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Doctors referred patients with osteoarthritis to surgeons for something called knee arthroscopy. They did this for years. Doctors, and surgeons, thought it was doing good. They were not dicks. They were not charlatans. They were not quacks. They were not idiots.

They just didn't have enough evidence, and persuaded themselves that the evidence they had was better quality than it actually was. The surgery isn't outlandish; it has a plausible mechanism of action; patients report good results afterwards. And the reason best standard research wasn't done is because there's a bunch of stuff we do that we've been doing for a long time and are only just now getting around to properly studying.

So, when a placebo-controlled blinded study was done we discover that knee arthroscopy probably doesn't do anything more than placebo for osteoarthritis.


> Carving an exception like that for oneself

Well, I guess it depends on how aware people are of cognitive bias, and how much they're closing themselves off to the possibility that they're subject to biases.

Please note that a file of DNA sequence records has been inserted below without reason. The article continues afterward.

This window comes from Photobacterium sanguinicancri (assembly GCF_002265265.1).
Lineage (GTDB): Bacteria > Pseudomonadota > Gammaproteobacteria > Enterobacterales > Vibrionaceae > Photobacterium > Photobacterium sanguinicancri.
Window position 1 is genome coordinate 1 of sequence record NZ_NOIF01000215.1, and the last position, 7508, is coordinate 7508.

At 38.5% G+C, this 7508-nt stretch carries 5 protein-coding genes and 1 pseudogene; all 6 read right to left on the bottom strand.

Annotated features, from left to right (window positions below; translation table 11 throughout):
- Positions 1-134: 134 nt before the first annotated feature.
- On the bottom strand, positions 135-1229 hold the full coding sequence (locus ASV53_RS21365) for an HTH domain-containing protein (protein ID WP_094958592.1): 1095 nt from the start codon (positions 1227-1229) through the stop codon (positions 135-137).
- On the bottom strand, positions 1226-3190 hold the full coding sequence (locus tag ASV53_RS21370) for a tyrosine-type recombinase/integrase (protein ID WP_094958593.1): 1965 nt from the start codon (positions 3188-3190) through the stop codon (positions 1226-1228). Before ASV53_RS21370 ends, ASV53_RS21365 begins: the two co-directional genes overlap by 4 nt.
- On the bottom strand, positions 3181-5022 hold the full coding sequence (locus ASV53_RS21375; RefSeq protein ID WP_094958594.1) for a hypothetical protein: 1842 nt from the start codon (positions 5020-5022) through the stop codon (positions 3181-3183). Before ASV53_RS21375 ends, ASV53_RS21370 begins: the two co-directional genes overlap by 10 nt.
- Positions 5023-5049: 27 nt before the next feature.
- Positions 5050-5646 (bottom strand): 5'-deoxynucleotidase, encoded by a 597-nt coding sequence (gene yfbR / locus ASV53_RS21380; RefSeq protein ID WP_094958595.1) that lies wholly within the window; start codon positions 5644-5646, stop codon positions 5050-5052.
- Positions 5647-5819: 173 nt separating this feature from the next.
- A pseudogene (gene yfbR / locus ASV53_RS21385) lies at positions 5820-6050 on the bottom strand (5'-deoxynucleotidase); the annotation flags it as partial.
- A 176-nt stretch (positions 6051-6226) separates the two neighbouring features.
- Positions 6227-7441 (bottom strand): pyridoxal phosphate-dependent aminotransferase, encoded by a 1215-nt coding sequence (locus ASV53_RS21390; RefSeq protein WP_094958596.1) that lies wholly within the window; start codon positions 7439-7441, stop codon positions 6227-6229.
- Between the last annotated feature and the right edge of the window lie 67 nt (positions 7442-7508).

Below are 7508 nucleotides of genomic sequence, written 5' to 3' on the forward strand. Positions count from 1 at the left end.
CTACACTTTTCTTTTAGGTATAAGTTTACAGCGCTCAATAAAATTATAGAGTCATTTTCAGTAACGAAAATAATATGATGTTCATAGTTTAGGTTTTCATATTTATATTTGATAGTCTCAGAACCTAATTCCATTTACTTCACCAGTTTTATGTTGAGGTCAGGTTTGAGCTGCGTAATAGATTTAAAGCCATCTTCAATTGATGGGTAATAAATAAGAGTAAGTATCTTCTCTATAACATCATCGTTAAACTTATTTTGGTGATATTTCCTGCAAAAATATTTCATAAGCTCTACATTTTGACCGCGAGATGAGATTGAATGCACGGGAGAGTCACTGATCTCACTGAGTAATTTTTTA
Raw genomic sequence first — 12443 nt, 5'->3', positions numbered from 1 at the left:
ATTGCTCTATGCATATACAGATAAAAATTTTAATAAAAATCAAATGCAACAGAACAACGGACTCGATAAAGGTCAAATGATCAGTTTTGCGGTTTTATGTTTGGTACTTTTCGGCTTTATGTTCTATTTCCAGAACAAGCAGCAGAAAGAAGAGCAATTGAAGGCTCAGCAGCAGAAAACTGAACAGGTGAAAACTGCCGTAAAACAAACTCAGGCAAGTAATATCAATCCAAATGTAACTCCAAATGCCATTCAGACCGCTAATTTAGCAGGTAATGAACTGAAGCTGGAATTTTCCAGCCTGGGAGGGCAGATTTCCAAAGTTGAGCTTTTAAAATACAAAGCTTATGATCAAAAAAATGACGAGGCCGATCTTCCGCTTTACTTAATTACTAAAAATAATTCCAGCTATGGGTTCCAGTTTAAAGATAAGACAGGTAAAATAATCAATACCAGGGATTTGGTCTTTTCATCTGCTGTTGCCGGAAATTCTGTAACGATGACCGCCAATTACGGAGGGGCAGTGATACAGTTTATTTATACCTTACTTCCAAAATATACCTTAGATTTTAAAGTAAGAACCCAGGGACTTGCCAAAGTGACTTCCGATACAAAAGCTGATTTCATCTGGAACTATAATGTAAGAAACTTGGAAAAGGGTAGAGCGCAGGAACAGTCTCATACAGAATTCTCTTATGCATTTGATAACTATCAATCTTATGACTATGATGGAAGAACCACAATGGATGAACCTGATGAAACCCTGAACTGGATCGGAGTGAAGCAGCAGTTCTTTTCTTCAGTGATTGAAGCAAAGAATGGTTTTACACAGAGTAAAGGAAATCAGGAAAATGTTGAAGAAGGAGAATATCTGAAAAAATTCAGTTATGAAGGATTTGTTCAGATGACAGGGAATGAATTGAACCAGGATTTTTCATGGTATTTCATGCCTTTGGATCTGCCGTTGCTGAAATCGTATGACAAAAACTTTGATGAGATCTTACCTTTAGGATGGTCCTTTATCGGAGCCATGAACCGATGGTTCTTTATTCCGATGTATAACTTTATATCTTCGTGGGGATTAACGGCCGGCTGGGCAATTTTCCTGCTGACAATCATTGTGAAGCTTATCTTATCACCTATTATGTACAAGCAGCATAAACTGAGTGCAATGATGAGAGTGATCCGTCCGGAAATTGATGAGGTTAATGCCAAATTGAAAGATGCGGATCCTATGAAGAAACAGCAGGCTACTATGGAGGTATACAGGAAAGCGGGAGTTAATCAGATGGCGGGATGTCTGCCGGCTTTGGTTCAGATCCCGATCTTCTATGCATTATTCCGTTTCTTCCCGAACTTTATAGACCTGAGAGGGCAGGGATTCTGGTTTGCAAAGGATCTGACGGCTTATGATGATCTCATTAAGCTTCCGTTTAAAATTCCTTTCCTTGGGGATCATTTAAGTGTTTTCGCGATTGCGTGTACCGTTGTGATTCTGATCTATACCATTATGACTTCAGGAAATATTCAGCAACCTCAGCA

These things are really hard to guard against.

Patients demanding placebo like vitamin shots or antibiotics is an old problem (or technique, depending on how you look at it). For that matter, many doctors are regularly prescribing people stimulants or opioids because patients are asking for them - instead of turning down their money and/or making them unhappy.

I agree with you and like the example, but I wanted to provide feedback that this example is confusing in its relation to the current topic.

This example is excellent for cognitive bias!!!

We know that we should only trust double-blind controlled randomised trials. This surgery hadn't had that trial, thus it shouldn't have been trusted, yet it was. And the reasons it was trusted are just biases.

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